• review each activity to identify which of the listed collaborator skills and dispositions applied to the activity and to identify possibilities for further cultivation of these qualities;
  • read the supporting material on each tool or process so the design and goals of each activity could be appreciated and perhaps replicated;
  • build on the two steps above to formulate more systematic plans for practice and evaluation with an eye to improvement.]

Fritz on creating (in contrast with ICA and Schwendener)

Continuing a series of posts on the development of the Collaborative for Exploration of Scientific and Political Change within the framework of Ben Schwendener’s Seminar on Creativity.


12 June ’11
Notes on R. Fritz, The Path of Least Resistance

  • Result you want to create (for its own sake; love the creation)
  • What currently exists
  • Take action (invention, not convention)
  • Rhythms of creative process
  • Creating momentum

Tension between what you want to create and what currently exists seeks resolution, rather than oscillates in the reactive-responsive orientation/mode

Contrasting with:
ICA process
Group does brainstorming (“cardstorming”) of a practical vision, clusters the items and gives them names. The group then repeats the process but this time for obstacles to realizing that vision, resulting in clusters with names that convey the underlying obstacles. These then point to strategic directions. (This approach allows the vision to emerge rather than be identified at the outset.)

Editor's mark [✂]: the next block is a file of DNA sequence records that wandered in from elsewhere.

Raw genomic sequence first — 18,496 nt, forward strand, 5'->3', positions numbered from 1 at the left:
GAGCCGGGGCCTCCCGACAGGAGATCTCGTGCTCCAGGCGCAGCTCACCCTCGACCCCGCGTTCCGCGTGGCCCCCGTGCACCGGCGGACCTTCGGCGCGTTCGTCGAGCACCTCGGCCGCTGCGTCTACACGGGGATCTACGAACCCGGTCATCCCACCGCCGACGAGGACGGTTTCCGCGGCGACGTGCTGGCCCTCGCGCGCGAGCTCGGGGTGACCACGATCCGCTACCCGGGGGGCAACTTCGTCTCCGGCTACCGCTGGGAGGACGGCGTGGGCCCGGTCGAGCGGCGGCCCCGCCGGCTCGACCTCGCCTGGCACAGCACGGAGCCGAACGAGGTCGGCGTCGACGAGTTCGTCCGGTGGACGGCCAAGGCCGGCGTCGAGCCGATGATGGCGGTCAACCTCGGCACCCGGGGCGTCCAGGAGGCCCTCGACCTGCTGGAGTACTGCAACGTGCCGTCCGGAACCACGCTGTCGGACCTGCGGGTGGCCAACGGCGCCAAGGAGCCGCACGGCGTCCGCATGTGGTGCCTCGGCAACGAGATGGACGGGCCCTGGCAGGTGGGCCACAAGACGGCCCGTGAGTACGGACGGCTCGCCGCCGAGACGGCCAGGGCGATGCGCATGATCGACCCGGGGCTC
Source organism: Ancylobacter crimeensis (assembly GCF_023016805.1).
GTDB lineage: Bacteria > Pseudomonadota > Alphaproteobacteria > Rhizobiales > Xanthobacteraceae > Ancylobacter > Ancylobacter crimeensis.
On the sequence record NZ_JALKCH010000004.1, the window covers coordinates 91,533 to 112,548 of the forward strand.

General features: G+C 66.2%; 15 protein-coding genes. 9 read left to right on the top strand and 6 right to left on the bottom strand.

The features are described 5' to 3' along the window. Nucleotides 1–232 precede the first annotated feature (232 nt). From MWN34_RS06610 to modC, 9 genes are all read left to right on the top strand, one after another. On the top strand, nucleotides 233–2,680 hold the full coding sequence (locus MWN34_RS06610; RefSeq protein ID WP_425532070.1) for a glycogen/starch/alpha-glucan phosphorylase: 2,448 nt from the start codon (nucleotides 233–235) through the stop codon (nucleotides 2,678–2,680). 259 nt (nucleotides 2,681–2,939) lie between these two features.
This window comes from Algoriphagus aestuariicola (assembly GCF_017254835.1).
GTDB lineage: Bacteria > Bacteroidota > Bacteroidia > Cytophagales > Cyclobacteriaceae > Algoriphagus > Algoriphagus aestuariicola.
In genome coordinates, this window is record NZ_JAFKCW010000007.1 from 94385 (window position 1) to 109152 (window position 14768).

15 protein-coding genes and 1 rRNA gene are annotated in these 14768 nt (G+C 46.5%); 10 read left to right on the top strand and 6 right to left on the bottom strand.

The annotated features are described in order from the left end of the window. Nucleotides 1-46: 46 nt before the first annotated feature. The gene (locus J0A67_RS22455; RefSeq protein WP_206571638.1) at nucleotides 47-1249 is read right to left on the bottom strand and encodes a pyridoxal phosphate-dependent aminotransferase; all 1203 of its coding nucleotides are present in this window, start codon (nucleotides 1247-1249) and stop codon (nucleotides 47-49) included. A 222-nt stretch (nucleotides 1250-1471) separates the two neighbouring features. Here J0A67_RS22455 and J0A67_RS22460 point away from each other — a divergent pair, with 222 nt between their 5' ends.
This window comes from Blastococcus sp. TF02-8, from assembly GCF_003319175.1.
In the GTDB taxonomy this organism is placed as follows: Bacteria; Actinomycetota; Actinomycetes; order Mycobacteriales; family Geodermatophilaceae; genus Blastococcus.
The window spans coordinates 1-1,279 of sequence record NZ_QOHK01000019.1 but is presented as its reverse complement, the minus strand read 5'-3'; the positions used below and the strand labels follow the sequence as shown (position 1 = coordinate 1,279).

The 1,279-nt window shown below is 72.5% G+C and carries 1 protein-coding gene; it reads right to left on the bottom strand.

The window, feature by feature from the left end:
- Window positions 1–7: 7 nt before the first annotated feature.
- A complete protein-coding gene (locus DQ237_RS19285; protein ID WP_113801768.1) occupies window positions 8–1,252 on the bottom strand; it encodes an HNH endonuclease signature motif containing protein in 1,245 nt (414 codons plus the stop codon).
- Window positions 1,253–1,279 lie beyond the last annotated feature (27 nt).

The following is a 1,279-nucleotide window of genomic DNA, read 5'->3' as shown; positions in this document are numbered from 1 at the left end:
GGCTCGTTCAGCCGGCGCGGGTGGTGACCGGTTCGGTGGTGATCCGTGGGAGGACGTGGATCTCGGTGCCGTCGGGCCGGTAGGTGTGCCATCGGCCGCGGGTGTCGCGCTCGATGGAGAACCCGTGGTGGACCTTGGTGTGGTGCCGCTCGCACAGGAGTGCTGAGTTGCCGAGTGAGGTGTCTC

Ben Schwendener’s approach
When the elements of the vertical unity are identified, change flows from that unity. (The elements seem like the strategic directions of the ICA process.)

14 June ’11
Q: How to identify the elements?

Possible variants of the ICA process:
a. Start with a single vision, e.g., the Collaborative, then use Future Ideal Retrospective to tease out a more multifaceted (re)vision, then proceed as above.
b. Start with cardstorming about all the different tasks on one’s plate in the messy present, then Strategic Personal Planning, which identifies multiple strands, out of which a single vision emerges, then proceed as in a.
Try the variants for myself and see how they work in practice,